Legal reform attempts in India have frequently grappled with the problem of providing access to justice to rural litigants. In the early years of the Indian republic, the now infamous Nyaya Panchayats were tasked with this responsibility. These institutions were motivated by a desire to recreate an ‘indigenous’, panchayat based model of dispute resolution, but had more or less died out by the late 1970s. In 2008, the Parliament of India made a renewed attempt to address this problem through the passage of the Gram Nyayalaya Act, intended to result in the setting up of over 5,000 Gram Nyayalayas across the country. This article compares these two institutions to see whether Gram Nyayalayas make the same mistakes as their ill-fated forebears, or whether they do in fact represent a new approach to the problem of access to justice for rural litigants in India. This analysis reveals that Gram Nyayalayas differ substantially from Nyaya Panchayats, and in fact share far more similarities with the formal court system than to any poorly specified ideas of indigenous dispute resolution.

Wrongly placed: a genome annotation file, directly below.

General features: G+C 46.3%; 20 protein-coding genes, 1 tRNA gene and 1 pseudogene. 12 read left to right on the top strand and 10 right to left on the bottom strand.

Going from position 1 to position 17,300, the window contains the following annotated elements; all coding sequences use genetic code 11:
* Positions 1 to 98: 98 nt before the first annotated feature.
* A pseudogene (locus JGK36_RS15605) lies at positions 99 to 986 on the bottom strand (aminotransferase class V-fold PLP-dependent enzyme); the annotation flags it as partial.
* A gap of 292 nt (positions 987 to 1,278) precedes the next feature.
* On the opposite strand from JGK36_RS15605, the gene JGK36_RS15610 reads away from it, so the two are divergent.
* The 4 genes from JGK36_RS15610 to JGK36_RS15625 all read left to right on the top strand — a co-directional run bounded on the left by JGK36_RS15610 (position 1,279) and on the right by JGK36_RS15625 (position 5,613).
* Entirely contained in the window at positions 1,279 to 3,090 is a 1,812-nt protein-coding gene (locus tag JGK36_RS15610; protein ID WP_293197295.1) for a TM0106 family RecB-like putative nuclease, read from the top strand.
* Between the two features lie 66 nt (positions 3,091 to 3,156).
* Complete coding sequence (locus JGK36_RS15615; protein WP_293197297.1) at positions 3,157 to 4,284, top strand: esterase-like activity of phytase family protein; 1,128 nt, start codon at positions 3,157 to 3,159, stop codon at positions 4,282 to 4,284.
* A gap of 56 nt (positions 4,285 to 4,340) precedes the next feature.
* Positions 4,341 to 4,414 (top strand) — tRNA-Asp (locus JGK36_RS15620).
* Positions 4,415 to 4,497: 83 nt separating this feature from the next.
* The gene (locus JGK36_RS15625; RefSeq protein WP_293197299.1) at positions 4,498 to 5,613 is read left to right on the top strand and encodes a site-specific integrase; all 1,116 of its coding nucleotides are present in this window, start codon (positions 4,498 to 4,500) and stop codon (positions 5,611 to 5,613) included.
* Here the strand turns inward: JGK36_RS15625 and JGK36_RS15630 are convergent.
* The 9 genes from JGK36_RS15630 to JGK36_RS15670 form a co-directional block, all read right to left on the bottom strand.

The article assesses and compares the behaviour of India’s higher judiciary on Prevention of Terrorism Act (POTA) cases with the pattern of rulings on previous preventive detention and anti-terror laws in India. It tests the hypothesis in Scaling Justice: India’s Supreme Court, Anti-Terror Laws and Social Rights, that POTA cases would see more pro-state rulings, particularly after incidents of terrorism, but that Muslim minorities would not be unduly targeted by the judges. The findings from the 103 POTA cases affirm the hypothesis that the judgments of the high court and the Supreme Court do not exhibit a pattern of disfavouring Muslim accused. However, a more disquieting element with worrisome consequences for civil liberties is apparent in the framing of the anti-terror cases. The court is more likely to rule in favour of the state when a case is framed as ‘Islamic terrorism’. The impreciseness of this and other terms such as ‘urgency’ and ‘security threat’ have expanded the scope of the application of anti-terror laws, diluted the ‘due process’ protections, and reduced the ability of judges to make a distinction between the political aspirations and the religious affiliation of the accused. This has diluted the procedural and substantive protection for civil liberties of citizens and vulnerable minorities in India.